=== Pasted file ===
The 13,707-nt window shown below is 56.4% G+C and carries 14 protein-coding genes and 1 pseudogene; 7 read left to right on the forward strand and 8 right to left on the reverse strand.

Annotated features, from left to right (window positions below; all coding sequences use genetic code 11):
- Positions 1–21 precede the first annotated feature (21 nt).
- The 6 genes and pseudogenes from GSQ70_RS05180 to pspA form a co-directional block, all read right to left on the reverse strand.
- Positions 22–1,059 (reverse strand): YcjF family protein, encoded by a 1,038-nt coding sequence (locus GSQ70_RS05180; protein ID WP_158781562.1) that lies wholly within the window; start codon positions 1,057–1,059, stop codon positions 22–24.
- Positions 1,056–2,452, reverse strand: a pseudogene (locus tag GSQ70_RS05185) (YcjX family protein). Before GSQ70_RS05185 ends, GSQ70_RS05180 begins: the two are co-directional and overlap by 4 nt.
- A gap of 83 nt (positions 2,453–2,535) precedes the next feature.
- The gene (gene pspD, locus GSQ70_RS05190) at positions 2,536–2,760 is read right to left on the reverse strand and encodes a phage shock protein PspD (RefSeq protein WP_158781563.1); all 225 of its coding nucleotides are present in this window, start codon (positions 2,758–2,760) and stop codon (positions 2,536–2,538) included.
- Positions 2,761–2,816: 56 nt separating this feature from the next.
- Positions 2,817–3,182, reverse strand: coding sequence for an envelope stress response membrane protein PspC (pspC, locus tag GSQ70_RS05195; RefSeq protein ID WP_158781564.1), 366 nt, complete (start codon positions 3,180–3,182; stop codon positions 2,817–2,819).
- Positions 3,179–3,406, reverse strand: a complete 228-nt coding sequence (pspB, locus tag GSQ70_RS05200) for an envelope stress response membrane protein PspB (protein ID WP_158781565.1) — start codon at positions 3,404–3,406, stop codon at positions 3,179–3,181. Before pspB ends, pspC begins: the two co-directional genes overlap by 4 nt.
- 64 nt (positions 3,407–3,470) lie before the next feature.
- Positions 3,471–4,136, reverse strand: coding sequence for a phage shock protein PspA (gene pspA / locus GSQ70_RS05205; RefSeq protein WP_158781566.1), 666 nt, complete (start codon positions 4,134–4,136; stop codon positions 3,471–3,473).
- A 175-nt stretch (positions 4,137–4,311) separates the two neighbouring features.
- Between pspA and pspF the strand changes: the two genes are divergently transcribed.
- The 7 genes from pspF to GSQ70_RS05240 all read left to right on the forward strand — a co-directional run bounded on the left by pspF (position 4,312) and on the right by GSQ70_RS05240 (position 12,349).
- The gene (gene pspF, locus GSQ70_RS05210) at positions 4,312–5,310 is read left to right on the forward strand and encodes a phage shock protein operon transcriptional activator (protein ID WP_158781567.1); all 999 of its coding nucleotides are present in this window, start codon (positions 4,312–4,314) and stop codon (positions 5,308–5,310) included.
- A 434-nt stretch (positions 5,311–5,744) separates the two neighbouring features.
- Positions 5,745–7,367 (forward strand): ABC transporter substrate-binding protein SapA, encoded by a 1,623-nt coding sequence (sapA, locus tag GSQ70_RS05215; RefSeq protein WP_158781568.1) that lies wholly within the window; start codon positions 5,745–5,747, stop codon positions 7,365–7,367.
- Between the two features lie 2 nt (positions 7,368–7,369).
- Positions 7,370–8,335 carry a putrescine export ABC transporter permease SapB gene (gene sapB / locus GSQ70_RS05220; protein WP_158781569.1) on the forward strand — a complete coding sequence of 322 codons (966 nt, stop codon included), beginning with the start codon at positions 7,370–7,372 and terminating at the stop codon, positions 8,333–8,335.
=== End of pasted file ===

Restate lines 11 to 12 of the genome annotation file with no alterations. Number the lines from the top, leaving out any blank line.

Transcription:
- Positions 3,179–3,406, reverse strand: a complete 228-nt coding sequence (pspB, locus tag GSQ70_RS05200) for an envelope stress response membrane protein PspB (protein ID WP_158781565.1) — start codon at positions 3,404–3,406, stop codon at positions 3,179–3,181. Before pspB ends, pspC begins: the two co-directional genes overlap by 4 nt.
- 64 nt (positions 3,407–3,470) lie before the next feature.